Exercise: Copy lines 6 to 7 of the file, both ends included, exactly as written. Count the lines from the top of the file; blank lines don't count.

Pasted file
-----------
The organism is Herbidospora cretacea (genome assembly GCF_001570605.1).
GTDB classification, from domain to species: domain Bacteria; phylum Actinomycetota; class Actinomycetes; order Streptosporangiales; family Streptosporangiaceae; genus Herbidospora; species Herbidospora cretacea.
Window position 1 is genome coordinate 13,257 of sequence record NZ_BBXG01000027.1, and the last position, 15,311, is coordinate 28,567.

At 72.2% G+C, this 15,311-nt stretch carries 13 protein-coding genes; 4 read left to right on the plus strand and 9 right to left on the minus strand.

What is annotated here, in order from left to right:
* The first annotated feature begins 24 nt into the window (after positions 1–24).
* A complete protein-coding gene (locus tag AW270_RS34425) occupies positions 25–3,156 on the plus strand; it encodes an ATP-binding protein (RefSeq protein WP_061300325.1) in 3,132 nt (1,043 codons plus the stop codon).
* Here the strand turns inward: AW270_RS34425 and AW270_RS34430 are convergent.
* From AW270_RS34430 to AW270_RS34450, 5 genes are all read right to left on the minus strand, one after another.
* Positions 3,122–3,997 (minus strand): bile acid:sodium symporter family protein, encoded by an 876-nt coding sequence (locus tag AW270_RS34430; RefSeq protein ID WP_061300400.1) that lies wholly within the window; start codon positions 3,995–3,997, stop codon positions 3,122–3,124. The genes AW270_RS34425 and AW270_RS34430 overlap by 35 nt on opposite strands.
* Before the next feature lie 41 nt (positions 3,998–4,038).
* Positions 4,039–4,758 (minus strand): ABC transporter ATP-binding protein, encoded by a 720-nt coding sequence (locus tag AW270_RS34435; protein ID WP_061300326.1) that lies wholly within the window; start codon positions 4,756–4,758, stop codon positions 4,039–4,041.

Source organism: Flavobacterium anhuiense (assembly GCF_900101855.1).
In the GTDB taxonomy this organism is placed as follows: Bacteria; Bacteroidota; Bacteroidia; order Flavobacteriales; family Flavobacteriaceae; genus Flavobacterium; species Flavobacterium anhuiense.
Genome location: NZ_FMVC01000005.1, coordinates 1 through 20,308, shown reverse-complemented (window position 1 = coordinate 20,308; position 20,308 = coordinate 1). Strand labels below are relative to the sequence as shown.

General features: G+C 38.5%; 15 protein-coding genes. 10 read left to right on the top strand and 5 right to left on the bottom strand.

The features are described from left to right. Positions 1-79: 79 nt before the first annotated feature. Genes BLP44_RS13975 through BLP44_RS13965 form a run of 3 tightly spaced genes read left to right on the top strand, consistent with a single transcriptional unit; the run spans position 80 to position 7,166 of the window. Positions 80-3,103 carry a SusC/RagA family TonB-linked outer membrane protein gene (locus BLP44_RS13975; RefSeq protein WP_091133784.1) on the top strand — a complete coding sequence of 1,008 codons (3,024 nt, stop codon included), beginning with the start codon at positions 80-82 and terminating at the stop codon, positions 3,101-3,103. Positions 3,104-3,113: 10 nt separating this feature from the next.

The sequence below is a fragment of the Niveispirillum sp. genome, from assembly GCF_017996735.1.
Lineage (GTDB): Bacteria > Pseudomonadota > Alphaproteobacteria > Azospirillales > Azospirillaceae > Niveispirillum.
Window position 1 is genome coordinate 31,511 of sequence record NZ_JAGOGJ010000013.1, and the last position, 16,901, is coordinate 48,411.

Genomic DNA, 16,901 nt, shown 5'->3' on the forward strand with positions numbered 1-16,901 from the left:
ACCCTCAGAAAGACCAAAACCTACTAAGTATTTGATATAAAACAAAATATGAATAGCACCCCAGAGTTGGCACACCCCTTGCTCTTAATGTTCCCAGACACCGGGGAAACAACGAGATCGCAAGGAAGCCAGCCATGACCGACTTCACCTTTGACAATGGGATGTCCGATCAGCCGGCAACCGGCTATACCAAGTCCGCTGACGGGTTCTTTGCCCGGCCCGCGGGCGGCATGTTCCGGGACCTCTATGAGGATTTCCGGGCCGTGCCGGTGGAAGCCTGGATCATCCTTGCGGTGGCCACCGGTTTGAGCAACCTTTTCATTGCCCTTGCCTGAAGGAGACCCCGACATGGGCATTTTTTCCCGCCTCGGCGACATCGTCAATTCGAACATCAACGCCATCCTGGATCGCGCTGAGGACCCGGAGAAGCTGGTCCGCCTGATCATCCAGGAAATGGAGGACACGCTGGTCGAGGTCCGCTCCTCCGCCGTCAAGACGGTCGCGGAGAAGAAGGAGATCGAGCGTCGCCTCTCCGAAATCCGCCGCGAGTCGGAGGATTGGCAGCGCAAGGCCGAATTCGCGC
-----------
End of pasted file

* The first annotated feature begins 24 nt into the window (after positions 1–24).
* A complete protein-coding gene (locus tag AW270_RS34425) occupies positions 25–3,156 on the plus strand; it encodes an ATP-binding protein (RefSeq protein WP_061300325.1) in 3,132 nt (1,043 codons plus the stop codon).